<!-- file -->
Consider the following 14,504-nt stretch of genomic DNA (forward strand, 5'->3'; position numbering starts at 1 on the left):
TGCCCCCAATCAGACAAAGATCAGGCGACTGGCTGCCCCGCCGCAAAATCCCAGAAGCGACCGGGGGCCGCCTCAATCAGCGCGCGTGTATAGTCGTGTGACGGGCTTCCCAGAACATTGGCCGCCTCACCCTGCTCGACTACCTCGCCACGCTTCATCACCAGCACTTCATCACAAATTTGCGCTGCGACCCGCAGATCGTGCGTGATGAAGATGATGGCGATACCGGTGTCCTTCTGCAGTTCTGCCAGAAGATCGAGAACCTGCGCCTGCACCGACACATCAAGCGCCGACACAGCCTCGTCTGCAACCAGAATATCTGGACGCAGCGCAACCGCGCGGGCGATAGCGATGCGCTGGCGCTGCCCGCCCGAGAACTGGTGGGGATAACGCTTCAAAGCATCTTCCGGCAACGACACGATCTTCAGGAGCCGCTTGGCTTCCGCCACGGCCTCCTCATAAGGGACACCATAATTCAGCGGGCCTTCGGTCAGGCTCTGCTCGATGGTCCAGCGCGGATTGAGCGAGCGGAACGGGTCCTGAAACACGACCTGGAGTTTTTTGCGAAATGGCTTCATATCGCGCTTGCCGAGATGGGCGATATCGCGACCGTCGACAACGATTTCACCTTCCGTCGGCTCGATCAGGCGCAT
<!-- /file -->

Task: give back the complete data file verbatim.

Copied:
Consider the following 14,504-nt stretch of genomic DNA (forward strand, 5'->3'; position numbering starts at 1 on the left):
TGCCCCCAATCAGACAAAGATCAGGCGACTGGCTGCCCCGCCGCAAAATCCCAGAAGCGACCGGGGGCCGCCTCAATCAGCGCGCGTGTATAGTCGTGTGACGGGCTTCCCAGAACATTGGCCGCCTCACCCTGCTCGACTACCTCGCCACGCTTCATCACCAGCACTTCATCACAAATTTGCGCTGCGACCCGCAGATCGTGCGTGATGAAGATGATGGCGATACCGGTGTCCTTCTGCAGTTCTGCCAGAAGATCGAGAACCTGCGCCTGCACCGACACATCAAGCGCCGACACAGCCTCGTCTGCAACCAGAATATCTGGACGCAGCGCAACCGCGCGGGCGATAGCGATGCGCTGGCGCTGCCCGCCCGAGAACTGGTGGGGATAACGCTTCAAAGCATCTTCCGGCAACGACACGATCTTCAGGAGCCGCTTGGCTTCCGCCACGGCCTCCTCATAAGGGACACCATAATTCAGCGGGCCTTCGGTCAGGCTCTGCTCGATGGTCCAGCGCGGATTGAGCGAGCGGAACGGGTCCTGAAACACGACCTGGAGTTTTTTGCGAAATGGCTTCATATCGCGCTTGCCGAGATGGGCGATATCGCGACCGTCGACAACGATTTCACCTTCCGTCGGCTCGATCAGGCGCAT